Thursday, 26 April 2012

Dawn Chorus Walk: 26 April

It was still dark when I arrived at the Bothy at 5am, but the birds were already tweeting the good news to each other. Not only was dawn about to break, but a group of humans was gathering below to listen to their song. Chris McGaw of the Lewisham Rivers and People Project was already there (as befits a leader) and eventually another six people materialised out of the gloom. Some of them were even awake. This was not a bad total considering the lousy weather in the days leading up to the walk.

As it happened, we were lucky. Apart from a couple of brief showers, the rain held off and Chris led us around both Hilly Fields and Brockley Cemetery, using his excellent birdsong ID skills to provide a running commentary. In Hilly Fields, we saw and/or heard: Great Tits, Blue Tits, Blackbirds, Robins, Wrens, Blackcaps, Goldfinches, Chaffinches, Crows, Woodpigeons, a Great Spotted Woodpecker, a Magpie, a House Sparrow and a Ring-necked Parakeet.

The highlight for me was the superb views of the male Woodpecker in a tree next to the tennis courts. We could clearly see all the colours of its plumage and its vigorous movements around the tree trunk, climbing down backwards at one point. It was also good to see and hear the reappearance of Goldfinches in the trees around Prendergast School after a few weeks of absence (no doubt, due to the mating season).

After crossing Adelaide Avenue, we came across a pair of Mistle Thrushes - one quite young - on a lawn belonging to the Ivy Road flats. Again, we had really good views of them and of the young one in particular who didn't quite know what to make of all the attention.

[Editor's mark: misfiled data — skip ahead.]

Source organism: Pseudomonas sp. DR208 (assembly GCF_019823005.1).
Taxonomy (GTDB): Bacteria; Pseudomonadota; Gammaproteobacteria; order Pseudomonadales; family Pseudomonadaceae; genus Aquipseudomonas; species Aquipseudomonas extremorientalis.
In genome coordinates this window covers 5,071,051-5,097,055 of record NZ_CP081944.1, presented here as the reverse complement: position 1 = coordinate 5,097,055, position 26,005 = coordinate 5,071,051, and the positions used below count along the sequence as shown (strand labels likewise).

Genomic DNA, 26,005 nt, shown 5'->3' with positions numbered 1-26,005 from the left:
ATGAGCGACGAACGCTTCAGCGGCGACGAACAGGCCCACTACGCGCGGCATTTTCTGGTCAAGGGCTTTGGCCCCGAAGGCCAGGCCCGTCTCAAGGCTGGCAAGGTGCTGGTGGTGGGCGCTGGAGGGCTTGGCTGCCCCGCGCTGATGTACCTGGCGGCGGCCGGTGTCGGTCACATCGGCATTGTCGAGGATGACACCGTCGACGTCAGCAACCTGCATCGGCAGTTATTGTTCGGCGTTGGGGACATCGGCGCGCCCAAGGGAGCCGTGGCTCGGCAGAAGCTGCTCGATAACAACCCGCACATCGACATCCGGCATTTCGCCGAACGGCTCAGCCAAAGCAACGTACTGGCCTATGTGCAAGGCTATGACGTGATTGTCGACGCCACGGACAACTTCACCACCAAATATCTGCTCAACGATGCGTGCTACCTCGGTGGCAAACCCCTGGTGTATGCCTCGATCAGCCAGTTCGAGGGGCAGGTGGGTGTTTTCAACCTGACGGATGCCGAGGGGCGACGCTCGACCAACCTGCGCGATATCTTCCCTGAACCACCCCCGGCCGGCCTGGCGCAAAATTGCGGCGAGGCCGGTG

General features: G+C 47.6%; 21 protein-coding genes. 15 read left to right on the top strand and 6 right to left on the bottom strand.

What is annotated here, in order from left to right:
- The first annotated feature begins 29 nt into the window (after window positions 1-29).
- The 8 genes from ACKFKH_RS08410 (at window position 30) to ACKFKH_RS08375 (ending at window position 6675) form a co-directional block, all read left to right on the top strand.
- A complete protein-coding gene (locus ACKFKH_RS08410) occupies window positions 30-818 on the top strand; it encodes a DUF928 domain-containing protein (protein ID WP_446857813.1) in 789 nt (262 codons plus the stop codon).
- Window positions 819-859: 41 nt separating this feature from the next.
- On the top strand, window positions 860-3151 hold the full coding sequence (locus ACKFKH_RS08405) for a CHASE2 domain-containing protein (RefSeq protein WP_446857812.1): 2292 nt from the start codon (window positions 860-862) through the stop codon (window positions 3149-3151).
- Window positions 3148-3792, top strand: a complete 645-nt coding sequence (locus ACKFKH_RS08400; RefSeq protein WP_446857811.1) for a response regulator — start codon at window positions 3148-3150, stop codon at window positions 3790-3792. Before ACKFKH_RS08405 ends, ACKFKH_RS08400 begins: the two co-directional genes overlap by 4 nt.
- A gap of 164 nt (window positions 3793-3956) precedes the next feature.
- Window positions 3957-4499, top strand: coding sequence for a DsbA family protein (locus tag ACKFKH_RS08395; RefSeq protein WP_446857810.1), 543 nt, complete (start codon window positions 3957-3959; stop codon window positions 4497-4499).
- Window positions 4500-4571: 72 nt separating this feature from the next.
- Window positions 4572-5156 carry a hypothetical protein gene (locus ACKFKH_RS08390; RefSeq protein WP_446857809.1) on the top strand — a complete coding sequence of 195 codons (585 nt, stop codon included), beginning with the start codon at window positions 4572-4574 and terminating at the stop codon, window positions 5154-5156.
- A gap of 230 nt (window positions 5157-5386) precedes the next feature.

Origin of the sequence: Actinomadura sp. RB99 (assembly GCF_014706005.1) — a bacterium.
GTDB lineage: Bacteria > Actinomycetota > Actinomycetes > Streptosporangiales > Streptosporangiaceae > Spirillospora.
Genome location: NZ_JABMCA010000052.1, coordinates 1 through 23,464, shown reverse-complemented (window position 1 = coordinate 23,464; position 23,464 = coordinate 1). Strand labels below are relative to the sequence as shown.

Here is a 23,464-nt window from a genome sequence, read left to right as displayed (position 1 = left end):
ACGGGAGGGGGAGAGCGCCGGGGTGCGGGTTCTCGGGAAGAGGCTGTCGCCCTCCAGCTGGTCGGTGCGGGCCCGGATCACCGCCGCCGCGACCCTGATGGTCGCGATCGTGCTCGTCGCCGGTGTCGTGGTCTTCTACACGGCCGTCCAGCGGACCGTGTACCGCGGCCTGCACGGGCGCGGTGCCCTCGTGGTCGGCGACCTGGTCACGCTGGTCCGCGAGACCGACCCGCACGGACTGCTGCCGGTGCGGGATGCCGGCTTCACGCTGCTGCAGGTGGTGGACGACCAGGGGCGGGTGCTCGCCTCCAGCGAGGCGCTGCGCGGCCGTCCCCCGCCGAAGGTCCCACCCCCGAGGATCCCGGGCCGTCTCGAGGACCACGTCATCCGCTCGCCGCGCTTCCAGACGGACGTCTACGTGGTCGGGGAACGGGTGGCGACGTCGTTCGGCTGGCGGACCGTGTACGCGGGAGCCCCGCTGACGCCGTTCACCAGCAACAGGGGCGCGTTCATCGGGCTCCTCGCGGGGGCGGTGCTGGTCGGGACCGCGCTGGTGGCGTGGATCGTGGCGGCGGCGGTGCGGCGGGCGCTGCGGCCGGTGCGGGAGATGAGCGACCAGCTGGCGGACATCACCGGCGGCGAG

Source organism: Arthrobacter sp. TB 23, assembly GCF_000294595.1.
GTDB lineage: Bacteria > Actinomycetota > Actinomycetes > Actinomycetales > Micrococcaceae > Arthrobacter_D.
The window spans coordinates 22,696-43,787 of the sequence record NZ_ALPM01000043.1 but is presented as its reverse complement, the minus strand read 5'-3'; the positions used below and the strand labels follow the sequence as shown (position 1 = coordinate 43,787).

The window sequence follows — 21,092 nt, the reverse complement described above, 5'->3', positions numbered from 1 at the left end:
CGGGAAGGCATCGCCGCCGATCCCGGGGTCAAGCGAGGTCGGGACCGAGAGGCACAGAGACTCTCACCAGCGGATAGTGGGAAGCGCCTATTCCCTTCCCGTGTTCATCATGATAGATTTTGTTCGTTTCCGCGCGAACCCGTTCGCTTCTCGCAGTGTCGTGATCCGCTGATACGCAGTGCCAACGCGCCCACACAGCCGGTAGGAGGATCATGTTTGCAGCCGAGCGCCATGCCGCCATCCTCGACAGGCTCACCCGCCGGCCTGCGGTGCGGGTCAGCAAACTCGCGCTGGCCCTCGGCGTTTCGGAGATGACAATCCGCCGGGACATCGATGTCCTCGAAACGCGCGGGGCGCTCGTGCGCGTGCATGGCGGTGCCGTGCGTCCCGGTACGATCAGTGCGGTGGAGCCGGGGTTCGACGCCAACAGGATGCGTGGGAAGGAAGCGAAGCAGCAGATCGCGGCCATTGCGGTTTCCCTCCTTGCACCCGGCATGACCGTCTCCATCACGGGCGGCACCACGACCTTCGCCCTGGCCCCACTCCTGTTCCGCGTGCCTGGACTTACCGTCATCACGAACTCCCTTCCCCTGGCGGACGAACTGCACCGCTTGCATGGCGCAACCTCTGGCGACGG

We arrived at the gates of Brockley Cemetery at 6.25 am, well before official opening time, but our leader magicked a key out of his trouser pocket and let us in via the Lodge garden. As you might expect, it was pretty quiet - apart from the birds. During our walkabout, we saw and/or heard a very vocal Song Thrush, a Chiffchaff, a Dunnock, Long-tailed Tits, a Greenfinch, a Green Woodpecker, a Jay and a Goldcrest in addition to some of the species already seen in Hilly Fields. And a couple of members of the group caught a brief glimpse of a Sparrowhawk as it flew across the path behind us in the Wilderness Area.

We had good views in particular of the Chiffchaff and the Goldcrest, although as the latter was high in a tree, we couldn't really see its striking black and yellow crown. The Goldcrest is the UK's smallest bird, approx 9 cm long and 4.5-7.0 g. in weight.

After that, it was time to head home after thanking Chris for leading the walk and sharing his knowledge and experience. I had almost reached my street when the rain started bucketing down again. But was I downhearted? No. Just in need of strong coffee and lots of it.

Dawn Chorus Walk: 4 May
And if you missed our walk, Chris McGaw is leading another Dawn Chorus Walk on Friday 4 May - this time along the Riverview Walk which follows the Pool and Ravensbourne rivers. Meet at 5.00 am outside the Sainsbury Savacentre at Bell Green. More details in the Lewisham Rivers and People programme here:

Monday, 16 April 2012

Dawn Chorus Walk